SYRIA: Islamist radicals admit to Damascus bombing
Wafa Abssi, daughter of the fugitive leader of Fatah al Islam, Shaker Abssi, was shown with other members of the radical Islamist group on Syrian state television Thursday confessing that they helped carry out a recent deadly attack in Damascus.
The Sept. 27 blast killed 17 people in a Shiite neighborhood of the Syrian capital and was the first such attack in decades to hit Syria.
Wafa Abssi, who wore a black headscarf, accused the Future Movement, the main Western-backed Lebanese Sunni political faction, of channeling funds to her father's militant group via a private bank.
In the summer of 2007, Fatah al Islam fought a fierce battle with the Lebanese military in a Palestinian refugee camp north of Lebanon. The clash claimed the lives of about 400 people, including Islamist fighters and soldiers. The group was blamed recently in Lebanon for recent bomb attacks against the Lebanese army.
Reports posted on the Syrian state news agency SANA said:
Wafa, daughter of Shaker Abssi, said that Fatah al-Islam Group is being supported financially by Saudi nationals who are members of the group.... She added that Tayyar al-Moustakbal [the Future Movement] supported the group financially and remits arrived from [Hariri-operated] Med-Bank continuously. She pointed out to the contacts of her father with Tayyar al-Moustakbal [the Future Movement] through certain channels.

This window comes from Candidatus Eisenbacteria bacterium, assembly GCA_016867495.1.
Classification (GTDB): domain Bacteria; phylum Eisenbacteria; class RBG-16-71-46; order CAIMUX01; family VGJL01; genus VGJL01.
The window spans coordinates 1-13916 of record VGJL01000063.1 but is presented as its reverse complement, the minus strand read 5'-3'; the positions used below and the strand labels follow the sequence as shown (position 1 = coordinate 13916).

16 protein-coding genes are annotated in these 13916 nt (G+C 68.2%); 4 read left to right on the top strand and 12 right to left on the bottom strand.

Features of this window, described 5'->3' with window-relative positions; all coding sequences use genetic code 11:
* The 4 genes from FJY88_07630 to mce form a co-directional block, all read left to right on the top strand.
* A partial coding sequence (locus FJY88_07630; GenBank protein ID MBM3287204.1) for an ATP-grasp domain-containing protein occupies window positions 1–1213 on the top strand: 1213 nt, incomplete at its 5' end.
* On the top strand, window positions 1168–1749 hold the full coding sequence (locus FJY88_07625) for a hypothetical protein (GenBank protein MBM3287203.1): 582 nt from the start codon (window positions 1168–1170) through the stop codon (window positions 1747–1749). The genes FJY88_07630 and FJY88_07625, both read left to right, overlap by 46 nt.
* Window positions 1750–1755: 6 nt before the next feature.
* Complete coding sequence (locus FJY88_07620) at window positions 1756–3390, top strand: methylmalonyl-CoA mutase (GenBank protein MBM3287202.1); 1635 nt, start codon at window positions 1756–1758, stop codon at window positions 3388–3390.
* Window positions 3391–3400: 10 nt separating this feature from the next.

Another member of the group, Abdel Baqi Hussein, a Syrian who identified himself as its security coordinator, said that the explosives used in the Damascus attack had been smuggled from Lebanon and that the suicide bomber was a Saudi citizen named Aisha.
Hussein said the group had planned to attack Syrian security offices as well as Italian and British diplomats.
Syrian television exhibited explosives and machine guns that were allegedly seized from the group by the Syrian security forces.
Lebanon's Western-backed political coalition, the March 14, reacted furiously today to the Syrian report.
The group said in a statement that Syria was trying to "avert responsibility for assassination crimes" in Lebanon.
"The Syrian regime is strictly specialized in killing and terror to achieve political aims," the March 14 statement said.
News of the arrest of the Islamist group members might affect the recent renewal of talks between Lebanon and Syria about cooperation on security matters. The Lebanese daily newspaper Al Akhbar quoted a Lebanese security official as saying that Syria was probably urging Beirut to team up with Damascus on security matters.
-- Raed Rafei in Beirut
Photo: A snapshot from footage broadcasted by Syrian state television on Thursday evening showing a member of an Al Qaeda-inspired group confessing that he helped plan a recent deadly attack in Damascus. Credit: Syrian Arab News Agency
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